Liver cancer is a leading cause of cancer-related death worldwide, in which hepatocellular
carcinoma (HCC) accounts for the majority. Despite the progression in treatment, the prognosis
remains extremely poor for HCC patients. The mechanisms of hepatocarcinogenesis are complex,
of which fibrosis is acknowledged as the pre-cancerous stage of HCC. Approximately, 80-90% of
HCC develops in the fibrotic or cirrhotic livers. Hepatic stellate cells (HSCs), the main effector
cells of liver fibrosis, could secret various biological contents to maintain the liver inflammation.
By decades, HSCs are increasingly correlated with HCC in the tumor microenvironment.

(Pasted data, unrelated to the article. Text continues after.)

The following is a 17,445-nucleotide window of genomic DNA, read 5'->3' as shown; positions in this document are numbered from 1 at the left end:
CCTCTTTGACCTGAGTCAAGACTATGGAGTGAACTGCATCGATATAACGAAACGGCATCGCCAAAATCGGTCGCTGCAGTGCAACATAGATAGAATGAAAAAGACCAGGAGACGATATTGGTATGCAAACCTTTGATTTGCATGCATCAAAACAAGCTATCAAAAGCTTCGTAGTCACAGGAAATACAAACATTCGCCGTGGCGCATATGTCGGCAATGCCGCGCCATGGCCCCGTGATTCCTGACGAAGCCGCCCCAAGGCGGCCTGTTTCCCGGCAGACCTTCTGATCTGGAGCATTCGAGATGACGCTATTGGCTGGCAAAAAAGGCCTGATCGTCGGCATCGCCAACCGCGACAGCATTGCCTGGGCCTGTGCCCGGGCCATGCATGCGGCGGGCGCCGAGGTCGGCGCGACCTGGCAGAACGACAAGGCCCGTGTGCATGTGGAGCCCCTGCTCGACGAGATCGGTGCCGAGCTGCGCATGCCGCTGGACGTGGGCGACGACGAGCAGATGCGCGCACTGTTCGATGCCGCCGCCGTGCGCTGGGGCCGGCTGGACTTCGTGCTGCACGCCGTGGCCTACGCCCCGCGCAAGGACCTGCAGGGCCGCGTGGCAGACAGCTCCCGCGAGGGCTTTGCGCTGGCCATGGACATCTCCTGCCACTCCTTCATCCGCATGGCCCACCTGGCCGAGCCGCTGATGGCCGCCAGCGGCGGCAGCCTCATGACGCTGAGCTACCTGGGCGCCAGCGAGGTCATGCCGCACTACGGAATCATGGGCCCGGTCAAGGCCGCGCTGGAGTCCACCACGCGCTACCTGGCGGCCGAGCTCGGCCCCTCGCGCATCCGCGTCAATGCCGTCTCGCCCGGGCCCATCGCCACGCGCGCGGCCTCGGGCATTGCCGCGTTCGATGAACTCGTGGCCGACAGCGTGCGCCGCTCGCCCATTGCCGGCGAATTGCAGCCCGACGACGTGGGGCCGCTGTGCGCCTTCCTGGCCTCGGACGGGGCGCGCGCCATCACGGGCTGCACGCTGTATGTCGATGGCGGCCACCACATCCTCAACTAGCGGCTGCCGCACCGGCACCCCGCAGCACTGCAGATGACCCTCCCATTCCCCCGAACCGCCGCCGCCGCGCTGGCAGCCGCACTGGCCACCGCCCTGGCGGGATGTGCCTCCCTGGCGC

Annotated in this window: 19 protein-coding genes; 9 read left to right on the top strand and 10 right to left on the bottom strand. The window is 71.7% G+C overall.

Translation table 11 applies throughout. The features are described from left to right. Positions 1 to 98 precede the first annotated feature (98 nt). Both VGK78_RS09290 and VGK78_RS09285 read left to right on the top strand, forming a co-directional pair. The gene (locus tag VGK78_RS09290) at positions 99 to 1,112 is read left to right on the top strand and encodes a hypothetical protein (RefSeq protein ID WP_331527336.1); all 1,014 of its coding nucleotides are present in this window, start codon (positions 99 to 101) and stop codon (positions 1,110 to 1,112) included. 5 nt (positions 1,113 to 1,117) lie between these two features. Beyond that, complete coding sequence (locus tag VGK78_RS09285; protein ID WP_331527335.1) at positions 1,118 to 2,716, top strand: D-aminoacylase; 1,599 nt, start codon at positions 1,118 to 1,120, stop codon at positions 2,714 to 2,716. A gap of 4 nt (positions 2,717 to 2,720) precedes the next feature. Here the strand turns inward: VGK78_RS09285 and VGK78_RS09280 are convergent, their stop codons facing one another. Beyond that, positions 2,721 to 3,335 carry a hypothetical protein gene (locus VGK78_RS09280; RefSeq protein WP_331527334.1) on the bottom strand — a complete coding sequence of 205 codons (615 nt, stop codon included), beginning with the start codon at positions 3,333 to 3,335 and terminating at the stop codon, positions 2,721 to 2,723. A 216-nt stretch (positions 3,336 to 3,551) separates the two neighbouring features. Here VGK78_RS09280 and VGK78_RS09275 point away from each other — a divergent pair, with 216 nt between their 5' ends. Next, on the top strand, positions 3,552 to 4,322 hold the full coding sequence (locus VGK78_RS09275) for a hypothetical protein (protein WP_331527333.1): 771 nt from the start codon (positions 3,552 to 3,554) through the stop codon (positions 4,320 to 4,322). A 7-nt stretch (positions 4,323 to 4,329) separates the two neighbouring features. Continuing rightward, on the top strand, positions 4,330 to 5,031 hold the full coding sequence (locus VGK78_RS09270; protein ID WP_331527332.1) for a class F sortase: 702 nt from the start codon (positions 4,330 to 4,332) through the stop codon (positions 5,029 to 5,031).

In this review, we summarized the underlying mechanisms that HSCs participated in the genesis
and progression of HCC. HSCs secrete various bioactive contents and regulate tumor-related pathways,
subsequently contribute to metastasis, angiogenesis, immunosuppression, chemoresistance
and cancer stemness. The study indicates that HSC plays vital roles in HCC progression, suggesting
it as a promising therapeutic target for HCC treatment.